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Thursday, August 26, 2010

Conway vs. Petraeus with Obama as the Puppet Master

“Government is instituted for the common good; for the protection, safety, prosperity, and happiness of the people; and not for profit, honor, or private interest of any one man, family, or class of men.” —John Adams

U.S. Marine Corps Commandant Gen. James Conway, who is set to retire this fall, said Aug. 24 that the current July 2011 deadline to begin a draw down of combat forces from Afghanistan is emboldening the Taliban. “In some ways, we think right now it is probably giving our enemy sustenance,” he said in his final Pentagon news conference before retiring. “In fact, we’ve intercepted communications that say, ‘Hey, you know, we only need to hold out for so long.’” According to a STRATFOR source, Taliban commanders have been instructing their fighters for years to do just that — not to win battles, but to frustrate Western forces in order to hasten their inevitable withdrawal.

The compressed timetable for the American strategy has been clear from the beginning, but progress in the Taliban’s core turf in Helmand and Kandahar provinces in southern Afghanistan has proved elusive. Conway was explicit about the timetable: “Though I certainly believe that some American units somewhere in Afghanistan will turn over responsibilities to Afghanistan security forces in 2011, I do not think they will be Marines,” he said, referring to the Marine presence centered in Helmand province.

Granted, the focus on Helmand and Kandahar, which currently is the main effort of the entire U.S.-led campaign, was meant to take the fight to the Taliban. It was sure to be some of the of the toughest fighting in the country (one need only ask the British, Canadian, Danish and Dutch troops who have been holding the line there for years). Even under the most optimistic scenarios, these two provinces would likely be among the last to be truly controlled by Kabul. Even the White House is insisting that the surge of troops is just now being completed and that the strategy needs time to work (if an Aug. 23 speech to the American Veterans of Foreign Wars by Vice President Joseph Biden is any indication, this could be the White House line on the subject through the U.S. midterm elections Nov. 2). And Conway’s remarks are not inconsistent with recent statements by Gen. David Petraeus, the commander of U.S. Forces-Afghanistan and the NATO-led International Security Assistance Force (ISAF) that in many areas the massing of forces has only just begun in what is likely to be a multi-year cycle.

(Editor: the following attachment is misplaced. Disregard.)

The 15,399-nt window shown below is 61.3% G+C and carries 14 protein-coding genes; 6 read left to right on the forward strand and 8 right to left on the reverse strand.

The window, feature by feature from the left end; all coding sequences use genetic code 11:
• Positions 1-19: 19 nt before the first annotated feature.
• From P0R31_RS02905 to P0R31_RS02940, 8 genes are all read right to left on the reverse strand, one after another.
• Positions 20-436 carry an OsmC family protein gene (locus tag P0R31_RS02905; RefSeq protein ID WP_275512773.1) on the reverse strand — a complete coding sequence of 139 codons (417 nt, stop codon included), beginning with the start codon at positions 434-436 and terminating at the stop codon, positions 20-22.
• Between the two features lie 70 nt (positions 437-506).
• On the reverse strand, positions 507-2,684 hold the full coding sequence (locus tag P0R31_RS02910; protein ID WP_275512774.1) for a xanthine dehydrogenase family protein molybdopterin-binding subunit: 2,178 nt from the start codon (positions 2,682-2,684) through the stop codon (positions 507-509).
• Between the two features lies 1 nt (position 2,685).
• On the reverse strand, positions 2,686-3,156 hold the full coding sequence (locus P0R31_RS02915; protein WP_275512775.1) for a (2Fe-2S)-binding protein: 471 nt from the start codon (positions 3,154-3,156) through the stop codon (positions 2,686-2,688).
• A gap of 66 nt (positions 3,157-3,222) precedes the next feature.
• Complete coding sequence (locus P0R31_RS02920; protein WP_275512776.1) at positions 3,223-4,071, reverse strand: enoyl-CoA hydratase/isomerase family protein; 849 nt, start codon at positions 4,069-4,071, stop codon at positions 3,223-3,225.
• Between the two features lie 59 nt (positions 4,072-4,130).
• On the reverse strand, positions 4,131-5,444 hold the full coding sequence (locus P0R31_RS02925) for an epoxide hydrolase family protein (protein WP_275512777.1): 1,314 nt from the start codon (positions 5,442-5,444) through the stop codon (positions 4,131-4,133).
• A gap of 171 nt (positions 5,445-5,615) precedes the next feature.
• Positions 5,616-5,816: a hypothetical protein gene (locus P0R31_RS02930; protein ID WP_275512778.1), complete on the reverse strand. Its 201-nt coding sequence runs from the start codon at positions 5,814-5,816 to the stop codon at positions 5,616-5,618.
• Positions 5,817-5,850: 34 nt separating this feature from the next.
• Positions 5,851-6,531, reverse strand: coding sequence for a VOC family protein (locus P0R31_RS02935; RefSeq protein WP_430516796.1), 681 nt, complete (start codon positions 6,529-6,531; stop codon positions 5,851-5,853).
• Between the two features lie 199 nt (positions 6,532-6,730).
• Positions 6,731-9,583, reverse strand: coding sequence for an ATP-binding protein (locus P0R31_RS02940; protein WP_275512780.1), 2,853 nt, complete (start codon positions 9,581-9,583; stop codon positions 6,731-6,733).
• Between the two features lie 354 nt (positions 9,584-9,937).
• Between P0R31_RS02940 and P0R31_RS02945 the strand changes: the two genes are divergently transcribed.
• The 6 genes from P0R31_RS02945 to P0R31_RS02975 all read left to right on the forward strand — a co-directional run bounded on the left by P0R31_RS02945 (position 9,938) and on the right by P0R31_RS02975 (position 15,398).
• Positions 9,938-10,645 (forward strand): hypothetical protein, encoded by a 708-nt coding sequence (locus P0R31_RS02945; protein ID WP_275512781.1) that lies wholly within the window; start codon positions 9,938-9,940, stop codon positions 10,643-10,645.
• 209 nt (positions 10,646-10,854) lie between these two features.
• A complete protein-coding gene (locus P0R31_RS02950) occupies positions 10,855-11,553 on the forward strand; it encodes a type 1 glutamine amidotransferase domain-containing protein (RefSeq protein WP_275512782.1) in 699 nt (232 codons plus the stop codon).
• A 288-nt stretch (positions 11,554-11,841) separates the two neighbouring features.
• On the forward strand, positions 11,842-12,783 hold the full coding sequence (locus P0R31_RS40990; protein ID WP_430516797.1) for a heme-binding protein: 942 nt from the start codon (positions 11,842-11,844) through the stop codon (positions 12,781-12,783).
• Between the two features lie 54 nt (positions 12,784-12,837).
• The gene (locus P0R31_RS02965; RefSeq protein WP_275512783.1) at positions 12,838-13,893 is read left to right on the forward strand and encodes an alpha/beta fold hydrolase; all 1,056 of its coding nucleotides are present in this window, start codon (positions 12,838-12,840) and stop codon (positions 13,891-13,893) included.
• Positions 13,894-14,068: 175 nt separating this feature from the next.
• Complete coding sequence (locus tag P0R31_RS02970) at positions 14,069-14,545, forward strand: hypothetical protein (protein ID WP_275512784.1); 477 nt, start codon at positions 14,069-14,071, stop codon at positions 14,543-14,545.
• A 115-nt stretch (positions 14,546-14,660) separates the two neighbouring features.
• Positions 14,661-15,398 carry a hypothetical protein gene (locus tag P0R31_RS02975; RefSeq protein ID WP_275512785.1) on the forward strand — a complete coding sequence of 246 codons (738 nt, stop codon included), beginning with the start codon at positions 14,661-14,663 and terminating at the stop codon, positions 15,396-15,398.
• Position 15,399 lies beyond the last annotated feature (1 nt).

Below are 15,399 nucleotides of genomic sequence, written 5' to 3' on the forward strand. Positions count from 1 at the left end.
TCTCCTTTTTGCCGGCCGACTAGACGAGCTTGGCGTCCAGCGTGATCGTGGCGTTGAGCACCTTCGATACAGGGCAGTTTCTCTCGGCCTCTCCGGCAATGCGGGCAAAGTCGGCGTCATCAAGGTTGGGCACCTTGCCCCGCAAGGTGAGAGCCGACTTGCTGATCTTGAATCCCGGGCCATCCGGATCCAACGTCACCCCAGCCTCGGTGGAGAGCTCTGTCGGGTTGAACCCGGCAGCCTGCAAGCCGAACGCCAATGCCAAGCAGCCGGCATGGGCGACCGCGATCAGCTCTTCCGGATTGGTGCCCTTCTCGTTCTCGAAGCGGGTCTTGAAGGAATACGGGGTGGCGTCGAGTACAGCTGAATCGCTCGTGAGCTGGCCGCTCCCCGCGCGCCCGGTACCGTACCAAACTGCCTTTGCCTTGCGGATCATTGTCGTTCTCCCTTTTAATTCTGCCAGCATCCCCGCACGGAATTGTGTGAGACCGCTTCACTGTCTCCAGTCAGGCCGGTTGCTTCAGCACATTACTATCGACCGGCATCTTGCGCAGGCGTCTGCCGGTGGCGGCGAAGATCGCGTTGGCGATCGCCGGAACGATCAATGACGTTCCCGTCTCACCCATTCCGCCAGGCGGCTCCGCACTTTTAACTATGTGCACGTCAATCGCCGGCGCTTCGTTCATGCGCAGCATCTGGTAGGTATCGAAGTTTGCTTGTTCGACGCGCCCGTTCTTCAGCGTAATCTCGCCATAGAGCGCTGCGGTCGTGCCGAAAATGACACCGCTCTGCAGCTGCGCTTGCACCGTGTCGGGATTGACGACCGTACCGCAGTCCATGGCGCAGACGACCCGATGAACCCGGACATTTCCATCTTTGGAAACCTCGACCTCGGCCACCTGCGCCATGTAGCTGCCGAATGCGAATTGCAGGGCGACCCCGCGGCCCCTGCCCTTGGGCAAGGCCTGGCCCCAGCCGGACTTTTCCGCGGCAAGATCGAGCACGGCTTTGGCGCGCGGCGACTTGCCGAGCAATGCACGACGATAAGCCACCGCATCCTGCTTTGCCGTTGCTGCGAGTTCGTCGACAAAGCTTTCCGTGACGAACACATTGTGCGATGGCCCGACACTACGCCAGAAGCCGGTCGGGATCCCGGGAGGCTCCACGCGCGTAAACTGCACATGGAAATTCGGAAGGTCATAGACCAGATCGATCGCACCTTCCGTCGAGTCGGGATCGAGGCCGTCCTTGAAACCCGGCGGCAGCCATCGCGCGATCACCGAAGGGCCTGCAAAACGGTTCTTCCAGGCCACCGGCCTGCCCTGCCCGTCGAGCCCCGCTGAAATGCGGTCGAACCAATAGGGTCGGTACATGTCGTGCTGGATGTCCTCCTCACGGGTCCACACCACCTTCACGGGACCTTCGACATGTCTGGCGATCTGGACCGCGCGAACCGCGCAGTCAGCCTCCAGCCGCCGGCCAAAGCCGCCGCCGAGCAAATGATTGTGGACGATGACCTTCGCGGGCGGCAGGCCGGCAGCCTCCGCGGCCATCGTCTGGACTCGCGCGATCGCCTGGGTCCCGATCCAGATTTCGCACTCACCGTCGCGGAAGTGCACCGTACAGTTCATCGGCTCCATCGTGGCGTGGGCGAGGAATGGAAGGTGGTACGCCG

But the July 2011 date and the expectation for a draw down have been concessions to an American public weary of the war. The fact is, the imperatives for briefly sustaining domestic support for the war — already limited and finite — inherently contradict the military imperatives for waging it. Quoting one of his own commanders, Conway said: “We can either lose fast or win slow.”

At the heart of this is the Afghan Taliban’s self-perception. The movement sees itself as winning, and the draw down date has enormous value for propaganda and information operations. It emboldens Taliban troops and commanders while encouraging those in the middle to at least not actively resist the Taliban. And ultimately, since a negotiated settlement with “reconcilable” elements of the Taliban is an important political objective, the draw down date provides even less incentive for them to negotiate meaningfully. Unless some other factor shifts fundamentally against them, they see both their military position and their negotiating position improving as time progresses.

Responding to Petraeus’ public relations blitz, the Afghan Taliban disputed his claims that their progress had been blunted. Afghan Taliban spokesman Qari Yousuf Ahmadi called the proof-of-concept operation in Marjah a failure and insisted that the Taliban resurgence had not been impeded and, to the contrary, that Taliban offensives were being conducted around Kabul, specifically in Logar, Kapisa, Wardak and Laghman provinces.

At the heart of the matter is classic guerilla strategy. The Taliban have long aimed to decline combat with superior forces and to engage the enemy only where he is most vulnerable, thus maximizing their chances of surviving as a cohesive force. While the Taliban are not about to take control of the Afghan capital, Ahmadi’s denial that their progress has been blunted reflects the Taliban’s hard-won mastery of guerrilla warfare. The ISAF’s focus on establishing security and getting local buy-in for clearing operations (buy-in that equates to publicly announcing impending military operations) is an inherent part of the counterinsurgency strategy. But because resources and manpower are limited even when troops are being massed, there are few excess forces that can be used to trap the Taliban in decisive combat. This means that the Taliban have a great deal of freedom of action in choosing where and how to engage both foreign and government forces (the Taliban have been targeting local police specifically as a softer target).

The heart of the American strategy in the long run is to deny key bases of support to the Taliban. But one consequence of that strategy in the short run is that the Taliban are not systematically being engaged (with the significant exception of efforts by special operations forces). Under the current strategy, the bridge between an effective long-term counterinsurgency and a pressing political demand to extract forces from the country is the so-called “Vietnamization” of the war, the effort to spin up indigenous forces to bear the weight of providing security in Afghanistan.